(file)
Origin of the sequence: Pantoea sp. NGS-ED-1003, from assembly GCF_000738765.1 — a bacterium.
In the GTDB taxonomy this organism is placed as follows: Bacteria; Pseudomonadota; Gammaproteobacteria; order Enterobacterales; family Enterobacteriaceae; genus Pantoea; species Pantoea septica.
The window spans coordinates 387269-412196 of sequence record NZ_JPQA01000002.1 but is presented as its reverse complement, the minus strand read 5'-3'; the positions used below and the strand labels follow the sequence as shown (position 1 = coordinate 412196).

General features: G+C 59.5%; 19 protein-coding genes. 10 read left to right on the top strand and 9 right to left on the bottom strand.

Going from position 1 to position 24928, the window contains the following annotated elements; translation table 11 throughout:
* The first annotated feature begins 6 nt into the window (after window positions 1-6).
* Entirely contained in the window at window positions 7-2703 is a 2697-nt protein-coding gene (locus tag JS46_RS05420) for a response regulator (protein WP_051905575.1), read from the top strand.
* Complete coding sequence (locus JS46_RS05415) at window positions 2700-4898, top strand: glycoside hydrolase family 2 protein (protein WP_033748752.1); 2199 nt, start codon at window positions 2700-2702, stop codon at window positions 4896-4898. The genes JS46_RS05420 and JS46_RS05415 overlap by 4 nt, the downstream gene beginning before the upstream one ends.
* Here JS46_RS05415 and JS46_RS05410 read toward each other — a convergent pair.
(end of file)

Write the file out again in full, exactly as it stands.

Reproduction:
Origin of the sequence: Pantoea sp. NGS-ED-1003, from assembly GCF_000738765.1 — a bacterium.
In the GTDB taxonomy this organism is placed as follows: Bacteria; Pseudomonadota; Gammaproteobacteria; order Enterobacterales; family Enterobacteriaceae; genus Pantoea; species Pantoea septica.
The window spans coordinates 387269-412196 of sequence record NZ_JPQA01000002.1 but is presented as its reverse complement, the minus strand read 5'-3'; the positions used below and the strand labels follow the sequence as shown (position 1 = coordinate 412196).

General features: G+C 59.5%; 19 protein-coding genes. 10 read left to right on the top strand and 9 right to left on the bottom strand.

Going from position 1 to position 24928, the window contains the following annotated elements; translation table 11 throughout:
* The first annotated feature begins 6 nt into the window (after window positions 1-6).
* Entirely contained in the window at window positions 7-2703 is a 2697-nt protein-coding gene (locus tag JS46_RS05420) for a response regulator (protein WP_051905575.1), read from the top strand.
* Complete coding sequence (locus JS46_RS05415) at window positions 2700-4898, top strand: glycoside hydrolase family 2 protein (protein WP_033748752.1); 2199 nt, start codon at window positions 2700-2702, stop codon at window positions 4896-4898. The genes JS46_RS05420 and JS46_RS05415 overlap by 4 nt, the downstream gene beginning before the upstream one ends.
* Here JS46_RS05415 and JS46_RS05410 read toward each other — a convergent pair.